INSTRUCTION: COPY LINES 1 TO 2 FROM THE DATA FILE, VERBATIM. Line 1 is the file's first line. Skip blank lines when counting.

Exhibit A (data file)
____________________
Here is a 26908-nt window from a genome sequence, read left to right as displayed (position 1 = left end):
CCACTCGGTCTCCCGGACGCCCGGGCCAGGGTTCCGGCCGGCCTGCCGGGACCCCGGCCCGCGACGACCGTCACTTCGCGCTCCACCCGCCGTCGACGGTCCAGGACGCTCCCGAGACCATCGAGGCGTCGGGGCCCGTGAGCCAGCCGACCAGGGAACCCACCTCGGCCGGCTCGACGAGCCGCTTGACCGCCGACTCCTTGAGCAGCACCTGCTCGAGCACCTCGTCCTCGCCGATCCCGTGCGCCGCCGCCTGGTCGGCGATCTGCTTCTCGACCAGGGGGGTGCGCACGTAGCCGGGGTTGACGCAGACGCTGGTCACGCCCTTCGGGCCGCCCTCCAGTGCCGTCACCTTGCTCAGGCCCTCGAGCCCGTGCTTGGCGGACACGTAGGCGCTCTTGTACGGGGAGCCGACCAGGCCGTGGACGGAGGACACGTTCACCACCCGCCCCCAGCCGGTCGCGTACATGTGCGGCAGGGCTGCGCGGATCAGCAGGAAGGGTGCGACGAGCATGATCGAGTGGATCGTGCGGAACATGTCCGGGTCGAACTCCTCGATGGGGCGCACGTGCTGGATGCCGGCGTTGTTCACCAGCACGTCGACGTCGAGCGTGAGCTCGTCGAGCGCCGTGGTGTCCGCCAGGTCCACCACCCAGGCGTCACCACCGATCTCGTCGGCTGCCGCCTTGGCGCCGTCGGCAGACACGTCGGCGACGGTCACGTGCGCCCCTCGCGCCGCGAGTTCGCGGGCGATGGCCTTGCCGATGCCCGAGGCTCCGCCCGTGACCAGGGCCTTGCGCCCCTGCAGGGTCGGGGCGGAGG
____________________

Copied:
Here is a 26908-nt window from a genome sequence, read left to right as displayed (position 1 = left end):
CCACTCGGTCTCCCGGACGCCCGGGCCAGGGTTCCGGCCGGCCTGCCGGGACCCCGGCCCGCGACGACCGTCACTTCGCGCTCCACCCGCCGTCGACGGTCCAGGACGCTCCCGAGACCATCGAGGCGTCGGGGCCCGTGAGCCAGCCGACCAGGGAACCCACCTCGGCCGGCTCGACGAGCCGCTTGACCGCCGACTCCTTGAGCAGCACCTGCTCGAGCACCTCGTCCTCGCCGATCCCGTGCGCCGCCGCCTGGTCGGCGATCTGCTTCTCGACCAGGGGGGTGCGCACGTAGCCGGGGTTGACGCAGACGCTGGTCACGCCCTTCGGGCCGCCCTCCAGTGCCGTCACCTTGCTCAGGCCCTCGAGCCCGTGCTTGGCGGACACGTAGGCGCTCTTGTACGGGGAGCCGACCAGGCCGTGGACGGAGGACACGTTCACCACCCGCCCCCAGCCGGTCGCGTACATGTGCGGCAGGGCTGCGCGGATCAGCAGGAAGGGTGCGACGAGCATGATCGAGTGGATCGTGCGGAACATGTCCGGGTCGAACTCCTCGATGGGGCGCACGTGCTGGATGCCGGCGTTGTTCACCAGCACGTCGACGTCGAGCGTGAGCTCGTCGAGCGCCGTGGTGTCCGCCAGGTCCACCACCCAGGCGTCACCACCGATCTCGTCGGCTGCCGCCTTGGCGCCGTCGGCAGACACGTCGGCGACGGTCACGTGCGCCCCTCGCGCCGCGAGTTCGCGGGCGATGGCCTTGCCGATGCCCGAGGCTCCGCCCGTGACCAGGGCCTTGCGCCCCTGCAGGGTCGGGGCGGAGG